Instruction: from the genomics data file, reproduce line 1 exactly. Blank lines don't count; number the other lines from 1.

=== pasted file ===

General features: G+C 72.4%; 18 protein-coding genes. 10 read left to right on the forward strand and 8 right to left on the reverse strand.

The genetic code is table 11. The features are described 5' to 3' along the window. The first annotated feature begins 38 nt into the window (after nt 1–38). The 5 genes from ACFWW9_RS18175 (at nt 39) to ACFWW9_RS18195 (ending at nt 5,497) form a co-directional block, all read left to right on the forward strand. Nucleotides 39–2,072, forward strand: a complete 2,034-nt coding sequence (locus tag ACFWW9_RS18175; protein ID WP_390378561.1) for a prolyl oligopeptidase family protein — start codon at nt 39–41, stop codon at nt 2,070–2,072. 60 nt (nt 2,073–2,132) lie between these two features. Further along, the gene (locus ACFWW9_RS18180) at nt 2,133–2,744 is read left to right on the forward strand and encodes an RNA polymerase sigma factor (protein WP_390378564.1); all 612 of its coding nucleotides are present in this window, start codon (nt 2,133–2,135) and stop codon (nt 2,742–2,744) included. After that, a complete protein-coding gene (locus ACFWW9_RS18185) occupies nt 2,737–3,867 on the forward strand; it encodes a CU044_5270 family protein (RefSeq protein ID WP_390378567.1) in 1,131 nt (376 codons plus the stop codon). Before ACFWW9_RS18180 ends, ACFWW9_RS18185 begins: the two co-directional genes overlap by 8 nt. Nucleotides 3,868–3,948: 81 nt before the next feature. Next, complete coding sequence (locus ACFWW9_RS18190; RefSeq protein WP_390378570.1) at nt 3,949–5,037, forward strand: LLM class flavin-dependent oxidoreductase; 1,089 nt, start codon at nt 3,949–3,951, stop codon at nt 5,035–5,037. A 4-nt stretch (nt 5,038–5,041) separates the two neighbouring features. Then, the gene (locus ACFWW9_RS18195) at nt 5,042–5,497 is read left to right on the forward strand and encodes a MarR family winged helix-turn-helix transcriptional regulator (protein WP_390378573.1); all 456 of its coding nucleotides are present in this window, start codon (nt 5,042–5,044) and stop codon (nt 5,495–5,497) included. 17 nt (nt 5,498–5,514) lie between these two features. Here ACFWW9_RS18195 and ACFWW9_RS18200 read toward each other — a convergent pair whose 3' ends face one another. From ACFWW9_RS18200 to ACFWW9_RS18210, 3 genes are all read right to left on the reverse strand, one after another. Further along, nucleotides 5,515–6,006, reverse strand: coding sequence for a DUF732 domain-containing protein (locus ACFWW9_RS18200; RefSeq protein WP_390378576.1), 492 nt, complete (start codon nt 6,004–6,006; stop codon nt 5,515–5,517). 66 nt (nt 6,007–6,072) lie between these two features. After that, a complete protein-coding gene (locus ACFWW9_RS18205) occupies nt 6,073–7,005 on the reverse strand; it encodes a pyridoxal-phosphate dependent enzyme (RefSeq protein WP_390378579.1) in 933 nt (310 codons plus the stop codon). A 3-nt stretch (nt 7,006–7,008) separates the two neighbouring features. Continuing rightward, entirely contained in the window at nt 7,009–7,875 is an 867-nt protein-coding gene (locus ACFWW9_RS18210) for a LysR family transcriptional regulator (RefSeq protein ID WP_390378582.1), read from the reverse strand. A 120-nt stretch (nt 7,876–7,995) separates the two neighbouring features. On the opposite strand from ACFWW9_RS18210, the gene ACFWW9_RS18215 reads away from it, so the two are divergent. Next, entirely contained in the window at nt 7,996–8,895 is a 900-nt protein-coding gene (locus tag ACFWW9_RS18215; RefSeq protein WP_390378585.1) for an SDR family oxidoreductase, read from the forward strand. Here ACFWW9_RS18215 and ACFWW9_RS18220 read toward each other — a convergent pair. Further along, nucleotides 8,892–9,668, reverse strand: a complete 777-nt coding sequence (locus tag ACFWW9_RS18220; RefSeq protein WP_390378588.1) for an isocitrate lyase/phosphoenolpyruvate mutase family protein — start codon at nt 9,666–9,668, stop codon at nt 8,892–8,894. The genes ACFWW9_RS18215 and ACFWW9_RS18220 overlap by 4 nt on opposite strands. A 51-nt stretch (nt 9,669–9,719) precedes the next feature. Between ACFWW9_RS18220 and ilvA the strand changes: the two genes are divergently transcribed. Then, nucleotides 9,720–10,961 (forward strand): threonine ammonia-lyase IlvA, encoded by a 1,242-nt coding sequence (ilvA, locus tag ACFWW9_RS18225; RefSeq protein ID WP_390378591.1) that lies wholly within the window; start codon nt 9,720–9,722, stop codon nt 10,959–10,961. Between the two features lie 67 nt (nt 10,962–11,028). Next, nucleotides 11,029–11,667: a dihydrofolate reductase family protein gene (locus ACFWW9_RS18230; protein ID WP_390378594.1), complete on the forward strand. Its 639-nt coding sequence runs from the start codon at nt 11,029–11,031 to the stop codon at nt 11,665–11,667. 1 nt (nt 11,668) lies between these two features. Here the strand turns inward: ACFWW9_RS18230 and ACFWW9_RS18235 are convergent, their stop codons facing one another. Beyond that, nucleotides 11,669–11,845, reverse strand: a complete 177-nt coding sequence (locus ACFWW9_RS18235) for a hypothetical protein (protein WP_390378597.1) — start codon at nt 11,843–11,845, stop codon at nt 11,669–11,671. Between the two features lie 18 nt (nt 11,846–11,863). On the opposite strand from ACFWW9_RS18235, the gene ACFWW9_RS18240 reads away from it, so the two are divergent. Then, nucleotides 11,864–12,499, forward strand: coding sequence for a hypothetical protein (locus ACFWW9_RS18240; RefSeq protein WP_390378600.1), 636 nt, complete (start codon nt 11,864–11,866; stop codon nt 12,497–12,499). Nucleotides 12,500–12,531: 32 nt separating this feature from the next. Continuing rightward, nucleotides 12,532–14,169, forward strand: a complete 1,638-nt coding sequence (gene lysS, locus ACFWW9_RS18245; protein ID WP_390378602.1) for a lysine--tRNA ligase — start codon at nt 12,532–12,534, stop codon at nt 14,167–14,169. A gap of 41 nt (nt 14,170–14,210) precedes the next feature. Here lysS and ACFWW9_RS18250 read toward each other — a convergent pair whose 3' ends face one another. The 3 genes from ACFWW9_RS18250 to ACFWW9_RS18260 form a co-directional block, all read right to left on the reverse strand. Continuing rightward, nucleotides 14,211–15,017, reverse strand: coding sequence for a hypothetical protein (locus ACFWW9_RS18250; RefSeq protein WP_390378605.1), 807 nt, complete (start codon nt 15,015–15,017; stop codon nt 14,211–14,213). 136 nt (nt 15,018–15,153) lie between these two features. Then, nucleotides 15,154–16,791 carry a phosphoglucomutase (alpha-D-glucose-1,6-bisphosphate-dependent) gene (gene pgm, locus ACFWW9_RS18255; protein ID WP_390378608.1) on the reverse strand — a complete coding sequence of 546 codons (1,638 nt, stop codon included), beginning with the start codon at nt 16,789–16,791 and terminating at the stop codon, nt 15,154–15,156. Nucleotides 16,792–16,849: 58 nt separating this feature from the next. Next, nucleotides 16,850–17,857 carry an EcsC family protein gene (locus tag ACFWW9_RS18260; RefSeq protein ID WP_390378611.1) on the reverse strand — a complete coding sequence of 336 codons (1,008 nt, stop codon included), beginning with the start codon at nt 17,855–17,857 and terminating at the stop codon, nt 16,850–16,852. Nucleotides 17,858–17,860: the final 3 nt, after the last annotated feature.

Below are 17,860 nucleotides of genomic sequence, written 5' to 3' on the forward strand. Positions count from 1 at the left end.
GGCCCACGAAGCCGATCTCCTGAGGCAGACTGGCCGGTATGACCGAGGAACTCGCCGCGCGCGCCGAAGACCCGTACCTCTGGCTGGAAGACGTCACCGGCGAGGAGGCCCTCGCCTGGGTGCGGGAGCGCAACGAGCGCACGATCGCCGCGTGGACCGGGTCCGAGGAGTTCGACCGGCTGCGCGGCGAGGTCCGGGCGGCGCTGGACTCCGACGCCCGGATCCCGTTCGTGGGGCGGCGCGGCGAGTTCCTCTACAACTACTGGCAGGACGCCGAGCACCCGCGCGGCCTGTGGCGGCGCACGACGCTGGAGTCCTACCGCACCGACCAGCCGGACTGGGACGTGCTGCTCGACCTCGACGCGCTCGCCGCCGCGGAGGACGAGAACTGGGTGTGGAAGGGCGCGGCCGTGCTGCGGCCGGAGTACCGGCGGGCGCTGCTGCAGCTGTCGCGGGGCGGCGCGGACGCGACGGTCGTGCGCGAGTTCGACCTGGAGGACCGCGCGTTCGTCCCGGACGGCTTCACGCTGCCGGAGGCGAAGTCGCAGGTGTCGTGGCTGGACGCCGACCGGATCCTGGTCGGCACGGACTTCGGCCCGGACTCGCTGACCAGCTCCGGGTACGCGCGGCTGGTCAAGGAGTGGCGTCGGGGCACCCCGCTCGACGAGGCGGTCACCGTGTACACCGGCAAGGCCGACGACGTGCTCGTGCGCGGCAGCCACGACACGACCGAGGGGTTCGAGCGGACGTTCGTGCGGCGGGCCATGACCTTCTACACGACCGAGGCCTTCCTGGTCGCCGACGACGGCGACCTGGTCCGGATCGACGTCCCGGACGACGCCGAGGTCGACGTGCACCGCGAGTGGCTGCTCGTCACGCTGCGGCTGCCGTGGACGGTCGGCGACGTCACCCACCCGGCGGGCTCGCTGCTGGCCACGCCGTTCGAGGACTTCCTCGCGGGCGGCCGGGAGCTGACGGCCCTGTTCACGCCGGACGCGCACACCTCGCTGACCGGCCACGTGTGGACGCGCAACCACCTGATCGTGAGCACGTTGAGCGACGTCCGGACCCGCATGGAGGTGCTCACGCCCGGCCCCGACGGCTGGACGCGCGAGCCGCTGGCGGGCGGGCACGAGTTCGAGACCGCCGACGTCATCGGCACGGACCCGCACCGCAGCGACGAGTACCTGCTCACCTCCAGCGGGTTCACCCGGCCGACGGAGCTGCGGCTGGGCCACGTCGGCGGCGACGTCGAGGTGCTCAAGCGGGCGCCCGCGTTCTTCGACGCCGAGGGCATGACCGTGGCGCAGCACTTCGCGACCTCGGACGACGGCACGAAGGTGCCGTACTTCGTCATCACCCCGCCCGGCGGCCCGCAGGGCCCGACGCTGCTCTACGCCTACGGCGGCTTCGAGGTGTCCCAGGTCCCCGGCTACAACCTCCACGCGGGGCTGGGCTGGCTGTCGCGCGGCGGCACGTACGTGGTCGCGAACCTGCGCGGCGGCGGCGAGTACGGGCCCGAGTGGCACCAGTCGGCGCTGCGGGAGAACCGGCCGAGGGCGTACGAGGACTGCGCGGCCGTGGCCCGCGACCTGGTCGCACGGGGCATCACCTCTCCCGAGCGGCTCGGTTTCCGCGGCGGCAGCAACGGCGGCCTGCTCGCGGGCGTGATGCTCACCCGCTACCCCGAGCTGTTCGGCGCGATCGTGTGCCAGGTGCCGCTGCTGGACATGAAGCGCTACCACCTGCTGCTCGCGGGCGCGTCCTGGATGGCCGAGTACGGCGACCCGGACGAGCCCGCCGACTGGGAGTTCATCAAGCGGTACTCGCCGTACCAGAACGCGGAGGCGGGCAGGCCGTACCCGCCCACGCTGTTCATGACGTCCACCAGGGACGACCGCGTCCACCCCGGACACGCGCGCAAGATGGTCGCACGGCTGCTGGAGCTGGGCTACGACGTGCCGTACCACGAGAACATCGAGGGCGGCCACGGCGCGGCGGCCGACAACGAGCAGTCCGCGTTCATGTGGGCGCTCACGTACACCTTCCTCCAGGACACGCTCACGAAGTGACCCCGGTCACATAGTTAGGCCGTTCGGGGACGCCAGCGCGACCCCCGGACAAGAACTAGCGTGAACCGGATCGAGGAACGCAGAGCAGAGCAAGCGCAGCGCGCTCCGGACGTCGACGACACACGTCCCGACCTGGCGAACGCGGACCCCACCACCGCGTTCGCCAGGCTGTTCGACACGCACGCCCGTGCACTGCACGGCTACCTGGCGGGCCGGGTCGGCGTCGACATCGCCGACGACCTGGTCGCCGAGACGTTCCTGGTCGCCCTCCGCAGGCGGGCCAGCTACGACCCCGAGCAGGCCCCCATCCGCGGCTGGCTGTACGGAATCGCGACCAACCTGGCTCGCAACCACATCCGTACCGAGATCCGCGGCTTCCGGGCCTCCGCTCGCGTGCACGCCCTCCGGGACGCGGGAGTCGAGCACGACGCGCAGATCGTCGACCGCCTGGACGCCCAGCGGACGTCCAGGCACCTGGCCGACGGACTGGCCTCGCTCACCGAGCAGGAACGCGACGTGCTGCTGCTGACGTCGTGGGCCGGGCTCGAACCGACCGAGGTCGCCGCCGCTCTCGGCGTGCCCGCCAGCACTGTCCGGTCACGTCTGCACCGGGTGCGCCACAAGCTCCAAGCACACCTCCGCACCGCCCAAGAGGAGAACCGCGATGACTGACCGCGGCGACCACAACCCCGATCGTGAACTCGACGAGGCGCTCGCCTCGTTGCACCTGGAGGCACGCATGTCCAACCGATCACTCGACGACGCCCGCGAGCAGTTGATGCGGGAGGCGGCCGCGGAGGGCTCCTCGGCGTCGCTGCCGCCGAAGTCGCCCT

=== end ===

General features: G+C 72.4%; 18 protein-coding genes. 10 read left to right on the forward strand and 8 right to left on the reverse strand.